Pakistan v South Africa 2007-08 / News

Pakistan v South Africa, 2nd Test, Lahore, 3rd day

Butt defends attacking approach

Osman Samiuddin in Lahore

October 10, 2007

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Pakistan will need more than just well wishes to save the second Test, let alone the series against South Africa © AFP
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Three hundred and five runs ahead, eight wickets in hand and two days to go: not many avenues remain to go down in this Test. Pakistan have been outdone by South Africa on just about every front in Lahore and on the third day at the Gaddafi Stadium, the only question that really remains is whether Pakistan can save this Test.

Paul Harris has done a little more than most to steer the match and series towards South Africa's direction and he can't quite believe his luck at the wickets he has been handed. Speaking a day after another impressive bowling performance from the visitors, he was in no doubt about the balance. "We're very confident about this Test," he said. "The pitch is really up and down now, there's more turn and more rough as well. Chasing any target will not be an easy feat on this track."

Given the likely size of the eventual target, the pitch might not matter as much as the psychological pressure of saving the game. "You'd have to ask the captain about the likely target," Harris said. If it were up to him, he added, it wouldn't be anything under 500.

That would still be over 200 more than anything Pakistan have reached in this series. Salman Butt was part of a quick start yesterday that saw Pakistan reach 90 in the 21st over, but was adamant in defending the decision to attack.

"We needed to score fast to win this Test," he said. "That was the only way we were going to do it, to get a lead and put pressure on them. We just didn't capitalise on that start."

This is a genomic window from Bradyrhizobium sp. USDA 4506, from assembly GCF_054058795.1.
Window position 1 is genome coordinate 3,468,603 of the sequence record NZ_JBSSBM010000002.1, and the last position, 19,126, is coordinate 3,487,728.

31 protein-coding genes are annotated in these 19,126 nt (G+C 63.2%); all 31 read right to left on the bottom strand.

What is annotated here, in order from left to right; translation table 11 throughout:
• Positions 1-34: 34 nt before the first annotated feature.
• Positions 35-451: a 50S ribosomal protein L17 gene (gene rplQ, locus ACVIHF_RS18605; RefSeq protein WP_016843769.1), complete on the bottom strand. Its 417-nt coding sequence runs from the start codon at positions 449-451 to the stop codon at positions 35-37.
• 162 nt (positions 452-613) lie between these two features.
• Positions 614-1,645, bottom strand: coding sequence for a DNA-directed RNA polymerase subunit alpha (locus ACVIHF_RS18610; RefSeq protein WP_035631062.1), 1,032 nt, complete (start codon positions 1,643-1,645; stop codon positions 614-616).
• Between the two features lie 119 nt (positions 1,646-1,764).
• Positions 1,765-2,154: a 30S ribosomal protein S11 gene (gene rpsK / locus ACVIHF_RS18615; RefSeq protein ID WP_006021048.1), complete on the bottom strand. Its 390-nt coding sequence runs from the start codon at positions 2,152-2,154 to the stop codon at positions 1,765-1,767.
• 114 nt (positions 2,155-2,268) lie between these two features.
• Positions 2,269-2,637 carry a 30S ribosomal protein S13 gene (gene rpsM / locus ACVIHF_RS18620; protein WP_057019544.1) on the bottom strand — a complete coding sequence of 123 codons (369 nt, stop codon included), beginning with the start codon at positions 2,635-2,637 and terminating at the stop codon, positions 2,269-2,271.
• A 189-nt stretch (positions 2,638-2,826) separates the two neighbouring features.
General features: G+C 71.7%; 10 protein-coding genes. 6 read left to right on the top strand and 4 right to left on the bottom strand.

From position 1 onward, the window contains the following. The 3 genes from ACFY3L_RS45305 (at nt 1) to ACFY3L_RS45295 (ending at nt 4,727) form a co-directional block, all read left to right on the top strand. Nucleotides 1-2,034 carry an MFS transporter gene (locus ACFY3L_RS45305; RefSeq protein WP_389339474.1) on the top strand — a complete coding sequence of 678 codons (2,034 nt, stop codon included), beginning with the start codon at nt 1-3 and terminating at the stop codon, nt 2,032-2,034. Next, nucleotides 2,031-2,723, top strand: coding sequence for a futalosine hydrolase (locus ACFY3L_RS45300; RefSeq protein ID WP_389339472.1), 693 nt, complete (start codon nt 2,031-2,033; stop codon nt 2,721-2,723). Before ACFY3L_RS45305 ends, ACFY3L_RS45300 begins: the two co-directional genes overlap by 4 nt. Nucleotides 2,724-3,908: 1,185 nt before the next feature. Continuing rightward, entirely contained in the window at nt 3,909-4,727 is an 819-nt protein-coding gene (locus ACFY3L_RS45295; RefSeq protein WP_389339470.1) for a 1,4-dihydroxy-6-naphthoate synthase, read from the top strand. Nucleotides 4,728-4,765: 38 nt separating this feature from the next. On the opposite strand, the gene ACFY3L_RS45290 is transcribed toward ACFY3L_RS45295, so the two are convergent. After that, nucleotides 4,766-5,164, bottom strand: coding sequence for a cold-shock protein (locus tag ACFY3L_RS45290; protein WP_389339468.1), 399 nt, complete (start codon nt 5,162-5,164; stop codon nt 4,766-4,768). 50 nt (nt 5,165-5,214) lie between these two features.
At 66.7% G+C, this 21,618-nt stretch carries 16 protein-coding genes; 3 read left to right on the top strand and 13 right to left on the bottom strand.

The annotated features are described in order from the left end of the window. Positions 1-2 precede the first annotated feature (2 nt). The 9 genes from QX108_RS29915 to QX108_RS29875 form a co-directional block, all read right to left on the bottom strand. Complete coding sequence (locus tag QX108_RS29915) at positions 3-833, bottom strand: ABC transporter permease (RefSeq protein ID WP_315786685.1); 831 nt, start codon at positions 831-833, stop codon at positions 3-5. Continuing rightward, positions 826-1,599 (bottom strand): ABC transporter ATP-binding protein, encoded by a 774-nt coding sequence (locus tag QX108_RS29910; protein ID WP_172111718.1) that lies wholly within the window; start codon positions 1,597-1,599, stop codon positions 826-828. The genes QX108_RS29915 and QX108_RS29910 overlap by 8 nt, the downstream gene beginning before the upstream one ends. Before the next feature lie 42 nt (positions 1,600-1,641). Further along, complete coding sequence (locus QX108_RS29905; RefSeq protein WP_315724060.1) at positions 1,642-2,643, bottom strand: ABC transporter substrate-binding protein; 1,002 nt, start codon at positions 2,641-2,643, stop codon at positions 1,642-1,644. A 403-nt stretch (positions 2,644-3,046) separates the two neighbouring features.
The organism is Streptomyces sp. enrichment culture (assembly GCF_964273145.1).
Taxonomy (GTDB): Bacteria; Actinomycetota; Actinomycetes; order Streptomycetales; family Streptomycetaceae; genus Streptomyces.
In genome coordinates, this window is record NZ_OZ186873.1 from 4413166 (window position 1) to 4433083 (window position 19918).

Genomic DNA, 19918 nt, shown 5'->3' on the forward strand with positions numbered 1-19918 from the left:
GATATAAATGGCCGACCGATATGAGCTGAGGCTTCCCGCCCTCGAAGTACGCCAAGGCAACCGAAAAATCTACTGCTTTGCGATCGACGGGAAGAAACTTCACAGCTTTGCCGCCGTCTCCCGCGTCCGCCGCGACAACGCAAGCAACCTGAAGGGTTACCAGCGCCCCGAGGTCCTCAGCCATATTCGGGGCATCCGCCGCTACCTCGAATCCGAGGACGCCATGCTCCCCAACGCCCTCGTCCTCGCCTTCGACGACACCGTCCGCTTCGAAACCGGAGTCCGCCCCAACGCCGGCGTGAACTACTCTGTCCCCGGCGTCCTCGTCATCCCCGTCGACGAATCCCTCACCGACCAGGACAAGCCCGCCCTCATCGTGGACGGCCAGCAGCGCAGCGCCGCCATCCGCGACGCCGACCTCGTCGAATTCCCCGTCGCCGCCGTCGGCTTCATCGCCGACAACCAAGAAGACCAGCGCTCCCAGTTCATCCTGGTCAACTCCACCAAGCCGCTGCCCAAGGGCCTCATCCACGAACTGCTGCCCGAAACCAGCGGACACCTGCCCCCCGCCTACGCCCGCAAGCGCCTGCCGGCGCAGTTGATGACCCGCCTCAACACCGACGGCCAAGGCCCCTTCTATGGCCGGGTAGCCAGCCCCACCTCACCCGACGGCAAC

Though he felt Pakistan were capable of saving the Test, he acknowledged the performance had been poor, possibly a result of playing too much Twenty20. "To be fair, the Test has been in their hands. The overall team performance has not been satisfactory because we've been playing Twenty20 cricket and prior to that we played a limited-over series against Sri Lanka. The guys were coming back to Test cricket after a long time."

Surprisingly, perhaps, given just how much Pakistan have been dominated, Butt chose to criticise umpiring decisions as one of the reasons for the situation. "There have been a few decisions where I feel we were unlucky. I think [Mohammad] Yousuf was not out yesterday and when you get one such decision against your premier batsman it does affect you."

A recurrence of an elbow injury to Mohammad Asif compounded a miserable day for Pakistan. Already burdened with a light, unbalanced attack, Asif left the field after bowling only four overs leaving Pakistan with three frontline bowlers, two of whom are spinners.

"We're missing Asif now, but the plan was to prepare spinning wickets," Butt said. "Maybe our spinners didn't bowl to expectations. South Africa have played them well, but we have had fielding lapses as well. On the whole, we haven't performed well as a team."

Osman Samiuddin is the Pakistan editor of Cricinfo

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© ESPN Sports Media Ltd.

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Osman Samiuddin Osman spent the first half of his life pretending he discovered reverse swing with a tennis ball half-covered with electrical tape. The second half of his life was spent trying, and failing, to find spiritual fulfillment in the world of Pakistani advertising and marketing. The third half of his life will be devoted to convincing people that he did discover reverse swing. And occasionally writing about cricket. And learning mathematics.
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